Why believe in the CROX growth story?

History may not repeat itself but is certainly a good reference point. After a close shave with bankruptcy in 2008, the company has not only resurrected itself but transformed into a fashion shoe brand with innovations like Jibbitz (charms to personalize shoes), and partnerships with influencers like ​​Justin Bieber, and DJ Questlove, while unleashing its collectible clog figurines taking advantage of the Gen Z’s fascination for collectibles.

The demand for its clogs rose so much during the pandemic that copycat versions began to emerge. Determined to banish these fake clogs, Crocs is suing ~21 companies, including Skechers, Loeffler Randall, and even Walmart for trademark infringement. A most recent legal win was against USA Dawgs and Double Diamond Distribution in an infringement suit that awarded Crocs ~$6 million+ from these two companies for selling imitation clog shoes. This verdict may set the precedent for the outcome of other lawsuits. 

Crocs is also dipping its toes into the world of NFTs or non-fungible tokens. Earlier this year, it submitted a trademark filing with the United States Patent and Trademark Office that requests the right to use the Crocs name on NFTs of "footwear, clothing, bags, accessories, and charms”. Although the raging NFT fever in 2021 has cooled off considerably, NFTs aren’t going anywhere in a hurry. Crocs NFTs will leverage its brand value equity and play a key role in marketing strategies.

So, we see Crocs taking purposeful strides towards its goals to achieve ~$5 billion in namesake brand revenues for 2026. With all these initiatives, it’s kind of hard not to believe in the growth story. This is even more true when it defines a path to achieve this projection, including

(1)  Plans to generate ~25% of revenues from Asia (from ~18% in Q1-22) and grow China to ~10% of Crocs brand revenues from <5% now. (2)  Expectations for Sandals revenue to quadruple to $1.2 billion+, and Jibbitz revenues to double. With opportunistic collaborations like the latest Saweetie one, I think why not?  (3)  Investments to drive digital to represent > 50% of Crocs brand revenues.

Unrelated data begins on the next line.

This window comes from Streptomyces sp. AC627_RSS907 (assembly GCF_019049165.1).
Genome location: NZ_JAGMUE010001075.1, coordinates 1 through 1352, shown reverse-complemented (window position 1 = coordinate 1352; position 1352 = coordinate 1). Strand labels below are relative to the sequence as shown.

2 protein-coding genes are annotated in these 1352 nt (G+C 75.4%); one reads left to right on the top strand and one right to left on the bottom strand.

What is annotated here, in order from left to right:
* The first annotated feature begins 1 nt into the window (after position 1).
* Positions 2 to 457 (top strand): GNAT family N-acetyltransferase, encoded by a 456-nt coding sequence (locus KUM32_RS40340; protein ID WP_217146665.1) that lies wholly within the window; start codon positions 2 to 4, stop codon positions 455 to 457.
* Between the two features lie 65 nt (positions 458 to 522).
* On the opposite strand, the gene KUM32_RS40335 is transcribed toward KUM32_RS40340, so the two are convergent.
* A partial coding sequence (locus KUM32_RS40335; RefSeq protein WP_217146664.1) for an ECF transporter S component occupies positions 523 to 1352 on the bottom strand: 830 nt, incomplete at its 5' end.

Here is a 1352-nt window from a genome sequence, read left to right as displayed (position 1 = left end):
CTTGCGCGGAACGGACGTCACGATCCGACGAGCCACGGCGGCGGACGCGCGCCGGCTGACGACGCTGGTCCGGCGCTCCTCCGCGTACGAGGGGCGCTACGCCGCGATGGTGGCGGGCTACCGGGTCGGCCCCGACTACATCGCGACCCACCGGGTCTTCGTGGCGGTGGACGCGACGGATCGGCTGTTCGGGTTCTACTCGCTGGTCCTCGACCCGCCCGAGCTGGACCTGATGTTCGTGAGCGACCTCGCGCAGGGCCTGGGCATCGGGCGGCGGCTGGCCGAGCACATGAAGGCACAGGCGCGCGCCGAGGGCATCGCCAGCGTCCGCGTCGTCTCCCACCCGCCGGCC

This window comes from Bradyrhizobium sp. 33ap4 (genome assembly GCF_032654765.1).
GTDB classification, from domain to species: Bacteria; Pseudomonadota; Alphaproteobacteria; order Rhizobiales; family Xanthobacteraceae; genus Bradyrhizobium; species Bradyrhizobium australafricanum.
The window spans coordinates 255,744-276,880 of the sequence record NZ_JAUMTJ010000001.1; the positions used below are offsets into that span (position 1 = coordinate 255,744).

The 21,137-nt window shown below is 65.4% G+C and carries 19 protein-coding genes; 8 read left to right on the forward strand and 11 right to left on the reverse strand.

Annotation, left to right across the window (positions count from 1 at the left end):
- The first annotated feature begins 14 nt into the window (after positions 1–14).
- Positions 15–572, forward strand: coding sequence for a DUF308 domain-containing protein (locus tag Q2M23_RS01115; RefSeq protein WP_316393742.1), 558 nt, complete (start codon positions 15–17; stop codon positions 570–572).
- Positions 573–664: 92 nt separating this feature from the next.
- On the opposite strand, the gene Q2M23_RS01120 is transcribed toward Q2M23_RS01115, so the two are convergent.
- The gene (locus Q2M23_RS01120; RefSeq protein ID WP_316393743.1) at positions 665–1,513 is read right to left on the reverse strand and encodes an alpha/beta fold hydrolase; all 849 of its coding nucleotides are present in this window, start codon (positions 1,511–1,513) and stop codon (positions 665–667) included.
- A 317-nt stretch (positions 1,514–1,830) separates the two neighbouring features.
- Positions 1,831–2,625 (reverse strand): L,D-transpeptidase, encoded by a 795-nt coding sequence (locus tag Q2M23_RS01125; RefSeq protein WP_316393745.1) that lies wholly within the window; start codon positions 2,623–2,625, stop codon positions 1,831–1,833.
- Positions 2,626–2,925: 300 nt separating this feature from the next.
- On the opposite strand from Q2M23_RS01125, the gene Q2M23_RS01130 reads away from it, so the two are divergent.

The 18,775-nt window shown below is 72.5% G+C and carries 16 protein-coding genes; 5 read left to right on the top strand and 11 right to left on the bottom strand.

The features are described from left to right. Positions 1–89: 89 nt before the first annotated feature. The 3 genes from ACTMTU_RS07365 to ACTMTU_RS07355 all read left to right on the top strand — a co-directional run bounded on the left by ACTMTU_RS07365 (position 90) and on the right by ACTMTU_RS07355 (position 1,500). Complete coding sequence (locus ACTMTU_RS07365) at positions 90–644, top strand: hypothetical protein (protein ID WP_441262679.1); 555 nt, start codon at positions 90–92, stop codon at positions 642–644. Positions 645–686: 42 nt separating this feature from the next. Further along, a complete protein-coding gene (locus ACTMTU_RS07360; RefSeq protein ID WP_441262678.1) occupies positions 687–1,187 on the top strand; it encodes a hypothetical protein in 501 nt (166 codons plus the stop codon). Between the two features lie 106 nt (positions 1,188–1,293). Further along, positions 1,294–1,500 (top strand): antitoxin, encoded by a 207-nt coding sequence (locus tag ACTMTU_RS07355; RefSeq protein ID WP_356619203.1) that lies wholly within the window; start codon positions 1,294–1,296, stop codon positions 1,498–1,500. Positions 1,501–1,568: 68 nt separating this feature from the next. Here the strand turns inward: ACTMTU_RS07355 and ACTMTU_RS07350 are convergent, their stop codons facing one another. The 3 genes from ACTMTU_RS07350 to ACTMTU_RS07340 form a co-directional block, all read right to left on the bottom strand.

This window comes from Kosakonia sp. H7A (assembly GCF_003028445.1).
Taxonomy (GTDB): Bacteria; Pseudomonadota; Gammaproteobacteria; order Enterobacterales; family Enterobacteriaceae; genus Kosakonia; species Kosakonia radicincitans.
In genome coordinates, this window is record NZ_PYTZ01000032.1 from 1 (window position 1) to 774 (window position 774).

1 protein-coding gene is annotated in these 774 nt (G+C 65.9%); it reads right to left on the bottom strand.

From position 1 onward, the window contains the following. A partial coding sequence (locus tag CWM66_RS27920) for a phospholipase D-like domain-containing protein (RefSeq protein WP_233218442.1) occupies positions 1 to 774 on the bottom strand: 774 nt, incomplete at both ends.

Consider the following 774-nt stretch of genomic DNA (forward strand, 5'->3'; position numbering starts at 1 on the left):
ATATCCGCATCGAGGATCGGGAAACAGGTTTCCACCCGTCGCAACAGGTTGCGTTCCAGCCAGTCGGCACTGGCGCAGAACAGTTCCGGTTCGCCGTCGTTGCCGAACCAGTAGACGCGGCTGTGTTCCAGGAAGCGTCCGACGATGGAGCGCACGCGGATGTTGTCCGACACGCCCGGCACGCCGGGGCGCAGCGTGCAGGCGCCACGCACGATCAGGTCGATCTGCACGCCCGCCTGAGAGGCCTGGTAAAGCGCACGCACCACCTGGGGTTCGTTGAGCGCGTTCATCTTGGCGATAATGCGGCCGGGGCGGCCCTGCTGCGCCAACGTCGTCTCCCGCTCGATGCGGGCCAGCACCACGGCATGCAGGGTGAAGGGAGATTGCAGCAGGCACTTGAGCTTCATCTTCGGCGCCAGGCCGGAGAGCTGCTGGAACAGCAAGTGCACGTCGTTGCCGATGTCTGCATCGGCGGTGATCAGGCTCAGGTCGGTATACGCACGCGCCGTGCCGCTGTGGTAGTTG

Valuation & Risks

This immense growth potential makes the bargain valuation even more compelling. If the market awakens to the value proposition and a mean reversion of the P/E multiple to ~11x (the low end of the two-year TTM P/E range of 11-20x) with the 2022 EPS guidance midpoint at $10.35, CROX may trade at >$110 (11 X $10.35 = $113.85). Expectations to be a $6 billion+ brand in 2026 (Crocs = ~$5 billion + HEYDUDE = ~$1 billion), would bring the price/sales to ~0.60x at current levels, vs. TTM price/sales of ~1.3x.

Any way you look at it, CROX is a growth opportunity available at a terrific discount now. 

The downside could be limited, as most concerns seem priced into the stock at current levels. However, if Crocs fails to execute on its growth initiatives (which should be uncharacteristic), and macro conditions deteriorate further (at which point not just CROX will be affected), there could be further downside. Of course, there is the danger of fickle teenage customers, who can make or break a brand. (Remember the downfall of Abercrombie & Fitch in 2013.)  But, Crocs has so far navigated this thin ice challenge quite adeptly with strategies like influencer endorsements, personalized shoe charms, etc...

Other Catalysts

  • In a vote of confidence, institutional investors have been steadily adding positions in CROX and own about >80% of the stock now. 
  • The ‘Back to School Shopping’ trends should be a litmus test to validate the recession-resilient nature of this shoe business and set expectations for the upcoming, all-important holiday season.
  • The most recent legal win in an infringement suit may set the tone for other suits. 

Takeaway

CROX is a growth story that continues to unfold on a clear strategy of capitalizing on pop culture trends relevant to its teen and young adult buyers, with the paradigm shift in perspective to ‘Comfort Vs. Beauty’. With the valuation lingering at 2-year lows, the stock is available at a deep discount, while its clogs aren’t. On an interesting side note, you can buy 1 Crocs share now at a price slightly higher than what you pay (~$50)  for its classic clogs. 

Thanks for Reading!

Disclosure: US.stocks.ideas is not a registered investment advisor, So, this article should not be construed as investment advice. Readers are asked to do their own due diligence before investing. US.stocks.ideas will not be responsible for the investment decisions made by anyone based on this article.  **